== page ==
Six-month effects of early or delayed provision of an ankle-foot orthosis in patients with (sub)acute stroke: a randomized controlled trial
- Authors: Corien DM Nikamp1,2, Jaap H Buurke1,2,Job van der Palen2,3,Hermie J Hermens1,2,Johan S Rietman1,2,4
1 Roessingh Research and Development, Enschede, The Netherlands2 University of Twente, Enschede, The Netherlands4 Roessingh Centre for Rehabilitation, Enschede, The Netherlands
3 Medisch Spectrum Twente, Enschede, The Netherlands
Summary: For determining the importance of an early orthotic treatment for gait rehabilitation after a stroke, 33 patients with acute or subacute stroke were provided with a simple ankle-foot orthosis. The patients were randomly divided in an early- (average of 32 days after the stroke) and a delayed-treated group, who received their orthoses eight weeks after the early-treated group. During a period of 26 weeks, the outcome was measured every two weeks using nine different functional tests and scores.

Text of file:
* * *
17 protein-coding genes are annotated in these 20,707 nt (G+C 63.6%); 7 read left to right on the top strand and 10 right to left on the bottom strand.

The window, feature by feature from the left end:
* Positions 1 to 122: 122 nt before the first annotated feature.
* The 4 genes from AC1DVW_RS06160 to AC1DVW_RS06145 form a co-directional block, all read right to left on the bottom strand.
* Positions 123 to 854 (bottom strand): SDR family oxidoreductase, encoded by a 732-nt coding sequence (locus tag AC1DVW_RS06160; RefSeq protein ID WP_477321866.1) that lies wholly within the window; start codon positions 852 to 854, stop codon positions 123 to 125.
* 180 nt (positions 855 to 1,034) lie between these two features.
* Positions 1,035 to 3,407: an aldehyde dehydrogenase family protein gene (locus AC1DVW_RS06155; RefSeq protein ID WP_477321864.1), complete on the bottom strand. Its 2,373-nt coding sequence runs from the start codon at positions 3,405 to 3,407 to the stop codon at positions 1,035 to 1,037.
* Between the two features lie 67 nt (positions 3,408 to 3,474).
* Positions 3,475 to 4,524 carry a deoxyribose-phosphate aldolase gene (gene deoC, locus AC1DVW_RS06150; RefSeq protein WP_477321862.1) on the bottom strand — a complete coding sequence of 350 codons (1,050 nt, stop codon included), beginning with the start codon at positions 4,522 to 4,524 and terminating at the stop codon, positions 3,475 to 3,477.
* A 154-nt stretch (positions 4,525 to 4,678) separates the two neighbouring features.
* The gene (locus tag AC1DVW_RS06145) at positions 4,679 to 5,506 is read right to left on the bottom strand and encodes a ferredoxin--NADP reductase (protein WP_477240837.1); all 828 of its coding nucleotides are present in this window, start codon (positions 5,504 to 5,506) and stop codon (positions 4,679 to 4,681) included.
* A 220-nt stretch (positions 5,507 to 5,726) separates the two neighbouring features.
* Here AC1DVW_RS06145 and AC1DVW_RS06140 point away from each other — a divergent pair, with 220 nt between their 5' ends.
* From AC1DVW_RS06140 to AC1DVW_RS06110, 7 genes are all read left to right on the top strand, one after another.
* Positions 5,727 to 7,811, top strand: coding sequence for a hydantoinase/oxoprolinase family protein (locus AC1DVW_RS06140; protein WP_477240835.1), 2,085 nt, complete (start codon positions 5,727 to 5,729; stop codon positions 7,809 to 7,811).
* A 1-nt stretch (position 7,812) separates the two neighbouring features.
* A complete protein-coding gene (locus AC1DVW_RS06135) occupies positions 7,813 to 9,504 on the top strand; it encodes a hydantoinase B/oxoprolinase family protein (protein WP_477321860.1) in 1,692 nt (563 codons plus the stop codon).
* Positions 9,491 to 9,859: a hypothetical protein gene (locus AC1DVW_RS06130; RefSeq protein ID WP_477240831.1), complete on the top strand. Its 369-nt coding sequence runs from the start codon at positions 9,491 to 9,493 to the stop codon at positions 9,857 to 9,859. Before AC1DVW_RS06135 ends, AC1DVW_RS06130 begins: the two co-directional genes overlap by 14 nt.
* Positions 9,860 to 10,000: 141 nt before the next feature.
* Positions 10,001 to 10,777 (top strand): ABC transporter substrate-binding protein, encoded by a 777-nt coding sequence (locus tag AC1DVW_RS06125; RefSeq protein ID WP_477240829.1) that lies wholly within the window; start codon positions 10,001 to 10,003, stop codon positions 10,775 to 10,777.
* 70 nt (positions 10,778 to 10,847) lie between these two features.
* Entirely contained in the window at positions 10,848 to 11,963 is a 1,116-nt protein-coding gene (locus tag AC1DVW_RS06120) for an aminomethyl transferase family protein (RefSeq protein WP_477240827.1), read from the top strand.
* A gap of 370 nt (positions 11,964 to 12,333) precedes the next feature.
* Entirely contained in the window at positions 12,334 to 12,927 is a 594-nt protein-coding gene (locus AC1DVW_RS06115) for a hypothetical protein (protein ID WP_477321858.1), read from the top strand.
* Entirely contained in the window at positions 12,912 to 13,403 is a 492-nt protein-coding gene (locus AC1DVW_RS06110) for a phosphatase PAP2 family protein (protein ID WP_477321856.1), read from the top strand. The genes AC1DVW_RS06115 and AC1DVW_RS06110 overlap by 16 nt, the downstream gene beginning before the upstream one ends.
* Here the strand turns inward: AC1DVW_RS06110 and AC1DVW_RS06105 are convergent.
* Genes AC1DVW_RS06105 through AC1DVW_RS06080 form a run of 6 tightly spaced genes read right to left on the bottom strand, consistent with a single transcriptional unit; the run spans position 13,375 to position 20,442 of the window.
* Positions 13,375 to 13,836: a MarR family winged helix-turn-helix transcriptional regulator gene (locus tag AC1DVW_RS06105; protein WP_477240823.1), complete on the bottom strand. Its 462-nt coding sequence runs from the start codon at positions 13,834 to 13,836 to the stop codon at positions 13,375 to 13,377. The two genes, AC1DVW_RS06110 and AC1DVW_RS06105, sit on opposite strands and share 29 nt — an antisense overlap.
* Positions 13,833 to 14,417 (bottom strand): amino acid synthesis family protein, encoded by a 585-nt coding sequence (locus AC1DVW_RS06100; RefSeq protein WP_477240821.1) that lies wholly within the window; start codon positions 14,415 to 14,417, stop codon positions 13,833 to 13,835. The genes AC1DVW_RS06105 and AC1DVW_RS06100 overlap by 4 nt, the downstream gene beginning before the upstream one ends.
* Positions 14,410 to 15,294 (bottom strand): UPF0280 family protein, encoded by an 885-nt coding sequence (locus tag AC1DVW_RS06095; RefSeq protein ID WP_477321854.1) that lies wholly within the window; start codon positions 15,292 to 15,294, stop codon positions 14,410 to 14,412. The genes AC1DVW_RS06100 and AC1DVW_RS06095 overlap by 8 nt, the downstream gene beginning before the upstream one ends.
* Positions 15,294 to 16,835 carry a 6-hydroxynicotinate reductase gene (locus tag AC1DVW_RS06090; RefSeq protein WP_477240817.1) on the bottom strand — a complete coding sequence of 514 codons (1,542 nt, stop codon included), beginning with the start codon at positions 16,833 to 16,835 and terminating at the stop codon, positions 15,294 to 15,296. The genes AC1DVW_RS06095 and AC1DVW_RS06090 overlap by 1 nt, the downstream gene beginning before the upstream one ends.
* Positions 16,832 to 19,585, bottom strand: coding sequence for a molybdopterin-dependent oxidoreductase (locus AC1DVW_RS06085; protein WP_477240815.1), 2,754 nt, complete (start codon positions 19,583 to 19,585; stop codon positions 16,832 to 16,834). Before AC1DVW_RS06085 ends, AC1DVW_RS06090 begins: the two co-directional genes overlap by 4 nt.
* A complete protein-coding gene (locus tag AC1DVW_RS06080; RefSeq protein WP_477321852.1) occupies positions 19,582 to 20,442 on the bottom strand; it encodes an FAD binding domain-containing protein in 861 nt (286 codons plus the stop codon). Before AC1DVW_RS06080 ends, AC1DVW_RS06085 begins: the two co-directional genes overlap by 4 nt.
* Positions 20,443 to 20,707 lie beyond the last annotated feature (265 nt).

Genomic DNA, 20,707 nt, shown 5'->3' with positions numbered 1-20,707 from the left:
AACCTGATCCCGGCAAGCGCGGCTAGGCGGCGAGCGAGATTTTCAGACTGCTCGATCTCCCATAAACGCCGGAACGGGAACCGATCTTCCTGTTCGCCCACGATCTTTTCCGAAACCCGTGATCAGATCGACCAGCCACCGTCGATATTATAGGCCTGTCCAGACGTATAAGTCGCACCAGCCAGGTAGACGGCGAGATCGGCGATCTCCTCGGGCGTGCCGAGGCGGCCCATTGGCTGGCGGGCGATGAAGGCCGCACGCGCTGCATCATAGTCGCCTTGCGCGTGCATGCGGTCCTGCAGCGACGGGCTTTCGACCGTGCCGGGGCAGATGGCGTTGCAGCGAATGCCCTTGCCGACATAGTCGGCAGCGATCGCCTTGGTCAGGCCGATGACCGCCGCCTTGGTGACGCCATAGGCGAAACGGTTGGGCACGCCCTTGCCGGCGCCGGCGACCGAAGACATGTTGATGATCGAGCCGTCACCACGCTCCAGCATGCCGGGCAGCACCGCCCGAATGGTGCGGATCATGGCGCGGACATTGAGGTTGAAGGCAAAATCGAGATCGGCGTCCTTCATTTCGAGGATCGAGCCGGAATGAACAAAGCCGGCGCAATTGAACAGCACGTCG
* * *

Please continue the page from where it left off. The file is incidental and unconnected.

There were no differences between the early- and the delayed-treated group at the end of the study period of 26 weeks. Nevertheless, in the first three months after the orthosis provision the early-treated group’s balance, activities of daily living and walking abilities improved significantly compared to the patient group with the delayed orthotic treatment. Furthermore, independent walking was achieved about ten weeks earlier than in patients with a delayed orthosis provision. Reduced fall risk and improved walking speed enabled those patients to reach household ambulation about four to six weeks earlier. Although significant differences between an early and a delayed orthotic treatment were not detected after 26 weeks, these results might be clinically relevant since an early mobility might shorten the in-clinic stay and facilitate a more complex training within the rehabilitation.
Keywords: AFO, ankle-foot orthosis, stroke, six-month effect, timing of provision, randomized controlled trial